If you own a website or business, you’ve probably heard about buying services like backlink packages, Facebook likes, YouTube views, and Twitter followers to help boost your site’s ranking. You can find these services everywhere, from [eafl id=”14503″ name=”Fiverr” text=”microjob sites like Fiverr”] to entire companies dedicated to the cause.
But are they really worth it? Do these services actually help you get more out of your website? Do they actually improve traffic by a significant margin? Are they a worthy investment? The answer to these questions is a little more complex than a simple “yes” or “no.”
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A boost only in the beginning
These packages can cost anywhere from $5 to well over $100. They promise an increase in site performance through the use of “strategic” backlink placements, and “legitimate” Facebook likes, YouTube views, or Twitter follows.
For the most part, these services actually do their job. Once you buy them, you’ll notice a sizable increase in your site traffic. If you bought Facebook likes, YouTube views, or Twitter follows, you are more or less guaranteed to receive them. Because if they didn’t deliver on their promises, then they wouldn’t be in business for long.
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After purchasing a backlink package, you may notice a gradual drop in the number of hits that your site is getting. As advertised, the backlinks will help your site appear on the front page page of Google’s SERP. But after a few days, your site may drop off from Google’s search results, costing you a lot of traffic.
Why does this usually happen?
This is because, most of the time, the backlinks that these services provide are of a low quality. The people who offer these services usually claim that they provide Page Rank 2 to Page Rank 9 backlinks, along with many other perks. But after a while, check the sources of your traffic. You’ll notice that most of the hits you’re receiving are coming from links that are either one of two things. They’re either really spammy or suddenly inactive.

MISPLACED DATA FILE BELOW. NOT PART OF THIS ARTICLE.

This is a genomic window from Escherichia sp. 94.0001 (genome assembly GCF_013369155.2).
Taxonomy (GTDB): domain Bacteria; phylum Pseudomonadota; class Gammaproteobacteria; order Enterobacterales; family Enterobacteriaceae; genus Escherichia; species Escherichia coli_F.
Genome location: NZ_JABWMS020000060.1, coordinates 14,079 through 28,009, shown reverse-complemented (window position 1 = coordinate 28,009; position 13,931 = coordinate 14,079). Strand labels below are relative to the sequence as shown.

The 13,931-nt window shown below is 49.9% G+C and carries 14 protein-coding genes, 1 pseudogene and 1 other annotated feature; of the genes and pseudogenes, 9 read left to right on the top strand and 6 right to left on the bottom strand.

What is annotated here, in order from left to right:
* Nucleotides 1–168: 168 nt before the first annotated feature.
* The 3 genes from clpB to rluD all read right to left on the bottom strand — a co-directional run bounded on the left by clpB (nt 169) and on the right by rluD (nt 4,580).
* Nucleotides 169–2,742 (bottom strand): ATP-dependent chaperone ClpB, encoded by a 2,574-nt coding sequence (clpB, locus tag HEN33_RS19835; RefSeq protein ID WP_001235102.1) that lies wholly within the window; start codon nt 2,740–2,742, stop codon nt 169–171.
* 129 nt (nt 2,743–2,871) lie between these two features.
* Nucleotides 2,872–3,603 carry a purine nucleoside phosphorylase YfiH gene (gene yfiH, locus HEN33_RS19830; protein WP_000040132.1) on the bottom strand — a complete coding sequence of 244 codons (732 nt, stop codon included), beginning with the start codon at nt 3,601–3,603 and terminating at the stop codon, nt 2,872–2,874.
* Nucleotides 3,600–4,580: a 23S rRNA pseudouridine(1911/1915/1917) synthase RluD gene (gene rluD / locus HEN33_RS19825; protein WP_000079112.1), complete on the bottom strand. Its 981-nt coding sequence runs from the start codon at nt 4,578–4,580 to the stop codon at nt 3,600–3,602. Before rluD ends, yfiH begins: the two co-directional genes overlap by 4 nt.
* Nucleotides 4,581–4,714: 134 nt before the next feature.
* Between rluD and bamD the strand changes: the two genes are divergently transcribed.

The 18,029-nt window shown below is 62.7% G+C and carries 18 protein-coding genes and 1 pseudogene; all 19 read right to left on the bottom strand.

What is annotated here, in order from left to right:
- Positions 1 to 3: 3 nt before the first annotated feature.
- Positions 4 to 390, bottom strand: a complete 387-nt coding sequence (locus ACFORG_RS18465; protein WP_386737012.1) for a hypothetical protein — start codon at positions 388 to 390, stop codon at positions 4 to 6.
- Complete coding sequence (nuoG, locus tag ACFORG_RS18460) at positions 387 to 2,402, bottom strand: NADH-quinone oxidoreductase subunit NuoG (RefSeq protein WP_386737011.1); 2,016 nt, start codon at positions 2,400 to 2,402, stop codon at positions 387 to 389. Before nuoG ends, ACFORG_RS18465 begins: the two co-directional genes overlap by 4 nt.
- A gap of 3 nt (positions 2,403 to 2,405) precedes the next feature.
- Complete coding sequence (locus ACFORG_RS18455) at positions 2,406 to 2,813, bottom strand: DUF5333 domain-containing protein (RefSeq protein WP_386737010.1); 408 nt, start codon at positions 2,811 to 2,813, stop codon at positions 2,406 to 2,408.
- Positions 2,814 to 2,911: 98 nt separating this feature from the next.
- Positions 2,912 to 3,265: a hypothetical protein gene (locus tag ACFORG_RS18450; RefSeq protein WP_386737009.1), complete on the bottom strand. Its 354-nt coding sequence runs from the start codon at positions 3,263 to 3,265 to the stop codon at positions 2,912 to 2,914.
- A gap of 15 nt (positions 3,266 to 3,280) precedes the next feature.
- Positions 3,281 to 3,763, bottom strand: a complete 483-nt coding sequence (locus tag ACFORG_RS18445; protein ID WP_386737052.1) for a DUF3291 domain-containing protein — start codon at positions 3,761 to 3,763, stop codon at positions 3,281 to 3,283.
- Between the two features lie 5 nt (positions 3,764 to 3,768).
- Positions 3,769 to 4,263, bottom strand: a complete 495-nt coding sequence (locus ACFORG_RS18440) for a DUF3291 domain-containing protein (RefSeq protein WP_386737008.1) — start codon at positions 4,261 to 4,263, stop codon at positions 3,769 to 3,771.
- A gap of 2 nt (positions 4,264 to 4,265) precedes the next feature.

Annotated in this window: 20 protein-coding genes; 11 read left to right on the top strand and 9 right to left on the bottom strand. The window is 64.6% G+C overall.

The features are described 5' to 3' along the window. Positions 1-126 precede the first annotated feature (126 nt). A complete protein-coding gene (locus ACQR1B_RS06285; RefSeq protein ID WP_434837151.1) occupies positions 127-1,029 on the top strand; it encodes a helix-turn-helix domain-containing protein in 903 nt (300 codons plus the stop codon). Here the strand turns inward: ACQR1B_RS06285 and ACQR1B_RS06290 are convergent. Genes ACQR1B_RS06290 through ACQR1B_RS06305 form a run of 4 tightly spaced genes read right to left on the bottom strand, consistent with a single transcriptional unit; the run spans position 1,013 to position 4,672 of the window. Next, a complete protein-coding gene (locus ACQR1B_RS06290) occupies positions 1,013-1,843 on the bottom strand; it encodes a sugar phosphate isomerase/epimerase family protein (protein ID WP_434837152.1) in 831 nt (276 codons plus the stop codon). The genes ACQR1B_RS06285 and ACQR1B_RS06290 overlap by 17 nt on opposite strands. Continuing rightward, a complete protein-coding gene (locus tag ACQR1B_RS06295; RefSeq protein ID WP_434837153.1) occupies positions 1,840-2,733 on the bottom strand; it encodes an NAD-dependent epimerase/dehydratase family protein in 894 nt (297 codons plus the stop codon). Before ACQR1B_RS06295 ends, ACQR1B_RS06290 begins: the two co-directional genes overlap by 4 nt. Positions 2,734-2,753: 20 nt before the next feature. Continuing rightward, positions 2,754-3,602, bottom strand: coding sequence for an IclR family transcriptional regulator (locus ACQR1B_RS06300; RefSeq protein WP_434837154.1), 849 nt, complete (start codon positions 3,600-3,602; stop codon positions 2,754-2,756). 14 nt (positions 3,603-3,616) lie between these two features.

One by one, these links are going to disappear off the face of the internet. For all intents and purposes, Google will consider these links as nothing but spam. Your site will then suffer the consequences once Google recognizes that these links are providing you with traffic.
Google’s SERP uses an intricate algorithm to determine if a site is worthy of front page attention. One of the factors that contributes to a site’s success is its legitimacy. Low-quality backlinks and backlinks that eventually get deleted by a moderator or admin lower your site’s “legitimacy rating.”
Luckily, Google introduced a “disavow link tool” just recently. Using this tool, you can tell Google to disregard any shady backlinks that are providing traffic to your site. Do this if your traffic suffers because of those low-quality backlinks that you bought.
It’s true that some backlink services are legitimate, but the majority of them are not. Pay especially close attention to your site traffic, not just in the beginning, but also after a few weeks. If your traffic drops after an initial, significant increase, then you’re probably a victim of bad backlinks.
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But what about Facebook likes, YouTube views, and Twitter follows?